bookThe Centurion Tank
by Bill Munro.
Published by The Crowood Press Ltd
ISBN 1 86126 701 0
Hardback, 192 pages

Review by Peter Brown

There can be few who dispute that the Centurion is the most successful tank Britain has produced. Coming just too late for the Second World War, it rapidly became Britain's principle tank and served as such into the 1960s with some specialist versions still in service in the 1990s. As much and maybe more importantly, it was a sales success, not only being adopted by Commonwealth nations such as Australia, Canada, India, South Africa and New Zealand but it was supplied to several NATO nations after being bought by the United States under MDAP, various Middle East armies including Israel and even non-aligned Switzerland and Sweden.

One major improvement over wartime designs was its capacity for improvement. In terms of firepower it went from 17pdr to 20pdr and finally 105mm guns and its protection was increased at least on the hull front. It was to retain the Meteor engine until the end in British service, the increase in fuel capacity which improved its range being its main mobility improvement being, though abroad it has been fitted with more powerful engines.

Even in a new Century sixty years after it first appeared, it is still in service though in much-modified form as the South African Olifant, though most gun tanks have been retired and even its most enthusiastic user Israel has converted its chassis into heavy armoured personnel carriers. These still gives it a presence which means its story continues.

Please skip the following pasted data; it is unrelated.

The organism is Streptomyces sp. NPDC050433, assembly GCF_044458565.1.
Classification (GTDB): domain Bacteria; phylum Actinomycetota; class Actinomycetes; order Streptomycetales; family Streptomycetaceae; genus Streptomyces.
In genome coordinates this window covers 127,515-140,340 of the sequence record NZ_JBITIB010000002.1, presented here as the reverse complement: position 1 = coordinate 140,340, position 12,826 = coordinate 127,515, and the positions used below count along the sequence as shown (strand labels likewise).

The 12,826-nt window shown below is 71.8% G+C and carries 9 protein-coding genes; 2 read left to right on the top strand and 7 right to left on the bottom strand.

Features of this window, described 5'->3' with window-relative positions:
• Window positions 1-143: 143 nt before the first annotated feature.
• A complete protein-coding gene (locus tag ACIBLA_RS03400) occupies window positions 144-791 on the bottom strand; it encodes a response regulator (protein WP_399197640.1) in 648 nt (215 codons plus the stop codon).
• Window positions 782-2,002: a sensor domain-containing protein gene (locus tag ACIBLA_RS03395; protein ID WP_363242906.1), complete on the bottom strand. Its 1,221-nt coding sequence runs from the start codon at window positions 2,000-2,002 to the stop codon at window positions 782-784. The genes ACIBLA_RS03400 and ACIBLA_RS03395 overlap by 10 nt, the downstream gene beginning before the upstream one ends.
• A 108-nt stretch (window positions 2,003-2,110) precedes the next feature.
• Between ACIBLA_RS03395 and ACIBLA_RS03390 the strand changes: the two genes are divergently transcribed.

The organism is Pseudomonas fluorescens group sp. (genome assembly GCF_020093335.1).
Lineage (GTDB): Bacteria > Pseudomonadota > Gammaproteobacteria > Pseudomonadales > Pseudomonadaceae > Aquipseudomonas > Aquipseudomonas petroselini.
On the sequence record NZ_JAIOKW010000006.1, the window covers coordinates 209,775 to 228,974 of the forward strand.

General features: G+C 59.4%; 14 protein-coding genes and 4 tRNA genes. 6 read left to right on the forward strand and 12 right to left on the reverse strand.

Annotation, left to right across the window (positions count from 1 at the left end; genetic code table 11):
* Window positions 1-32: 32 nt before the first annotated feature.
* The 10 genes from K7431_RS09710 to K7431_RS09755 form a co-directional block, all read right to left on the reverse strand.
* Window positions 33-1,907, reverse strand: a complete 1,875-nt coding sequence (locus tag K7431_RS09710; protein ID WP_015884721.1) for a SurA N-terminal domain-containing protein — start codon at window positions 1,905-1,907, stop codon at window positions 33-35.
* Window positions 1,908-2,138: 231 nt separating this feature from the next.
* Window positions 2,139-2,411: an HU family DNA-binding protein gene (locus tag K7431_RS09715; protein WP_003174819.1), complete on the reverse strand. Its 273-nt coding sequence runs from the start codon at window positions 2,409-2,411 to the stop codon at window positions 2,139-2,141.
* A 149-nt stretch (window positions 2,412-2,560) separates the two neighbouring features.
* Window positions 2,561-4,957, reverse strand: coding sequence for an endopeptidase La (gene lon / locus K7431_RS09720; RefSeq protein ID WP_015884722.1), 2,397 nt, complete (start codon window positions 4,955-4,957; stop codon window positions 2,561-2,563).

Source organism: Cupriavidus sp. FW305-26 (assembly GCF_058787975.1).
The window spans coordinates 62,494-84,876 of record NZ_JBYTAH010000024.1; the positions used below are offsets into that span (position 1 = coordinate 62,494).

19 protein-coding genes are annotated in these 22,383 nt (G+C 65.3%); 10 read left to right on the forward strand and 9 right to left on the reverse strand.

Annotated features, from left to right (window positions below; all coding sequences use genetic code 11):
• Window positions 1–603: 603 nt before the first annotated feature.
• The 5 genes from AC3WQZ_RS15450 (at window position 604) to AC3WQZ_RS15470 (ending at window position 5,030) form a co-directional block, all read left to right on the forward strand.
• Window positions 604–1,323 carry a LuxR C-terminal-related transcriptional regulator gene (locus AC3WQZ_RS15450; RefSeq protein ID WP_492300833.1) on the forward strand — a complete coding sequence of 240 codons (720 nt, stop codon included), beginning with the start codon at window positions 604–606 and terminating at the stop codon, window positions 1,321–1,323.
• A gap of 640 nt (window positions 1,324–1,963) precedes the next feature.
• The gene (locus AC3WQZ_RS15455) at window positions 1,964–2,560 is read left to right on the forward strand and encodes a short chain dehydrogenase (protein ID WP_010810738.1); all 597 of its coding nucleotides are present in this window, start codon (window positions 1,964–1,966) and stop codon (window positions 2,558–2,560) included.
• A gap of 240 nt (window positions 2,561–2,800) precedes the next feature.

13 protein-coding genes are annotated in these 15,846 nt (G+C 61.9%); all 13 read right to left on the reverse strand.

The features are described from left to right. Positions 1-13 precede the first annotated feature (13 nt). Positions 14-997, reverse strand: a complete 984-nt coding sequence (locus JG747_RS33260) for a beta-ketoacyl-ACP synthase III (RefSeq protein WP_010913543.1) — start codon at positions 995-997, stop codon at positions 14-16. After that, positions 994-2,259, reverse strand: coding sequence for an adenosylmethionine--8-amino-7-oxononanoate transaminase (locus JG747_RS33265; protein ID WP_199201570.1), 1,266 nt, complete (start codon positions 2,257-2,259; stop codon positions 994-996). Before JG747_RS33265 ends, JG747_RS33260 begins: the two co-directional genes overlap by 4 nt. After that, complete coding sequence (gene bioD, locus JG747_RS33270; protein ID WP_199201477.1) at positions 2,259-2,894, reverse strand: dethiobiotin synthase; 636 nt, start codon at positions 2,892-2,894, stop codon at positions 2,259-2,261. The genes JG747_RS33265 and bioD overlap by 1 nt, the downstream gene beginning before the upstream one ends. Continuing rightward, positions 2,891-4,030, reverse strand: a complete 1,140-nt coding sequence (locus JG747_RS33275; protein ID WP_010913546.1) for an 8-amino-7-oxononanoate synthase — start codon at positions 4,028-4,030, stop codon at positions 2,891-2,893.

Its long history so far is recounted here. It begins with an overview of British wartime tank development which sadly contains several misleading comments and some bad mistakes, then its development is followed from the A41 Heavy Cruiser through to the final Mk 13. Separate chapters cover the two main subtypes, the original Mks 3 and 5 then the extended hull series beginning with the Mk 7 with the step-by-step improvements, upgrades and mark changes dealt with one by one. Coverage includes the experimental anti-tank and self-propelled gun versions which were not adopted, as well as the Armoured Recovery Vehicle, Bridgelayer and Armoured Vehicle Royal Engineers which supported the gun tank in service.

One chapter gives a full technical description covering all aspects of the tank, using extracts from the original Handbooks to show the general layout and internal features plus how the suspension units worked. Illustrations range from factory shots to close-ups and include various in-service views. Modellers will find the sections from the Stowage Diagrams very useful. These show external features and the driver's and turret front areas for the Mks 3, 7 and 10 arranged to show the similarities and differences.

Sales abroad are dealt with country by country including modifications made by each to the basic design from machine guns and radios to full reworks. The final chapter covers its service around the world, from peacetime use in Germany as well as in action in Korea and Suez, with Australian forces in Vietnam and in Israeli hands plus the final use of AVREs in the 1991 Gulf War. Strangely, its use by India and South Africa is not included.

Given that Centution had such a long and varied career, the book would have benefited from being longer while areas such as Israeli and other upgrades deserve more attention. Despite these reservations, this is a useful account on an important tank which will be appreciated by those interested in the tank itself as well as modellers as a supplement to the Quartermaster's Depot book or the Osprey New Vanguard.

Page created 28 April 2005

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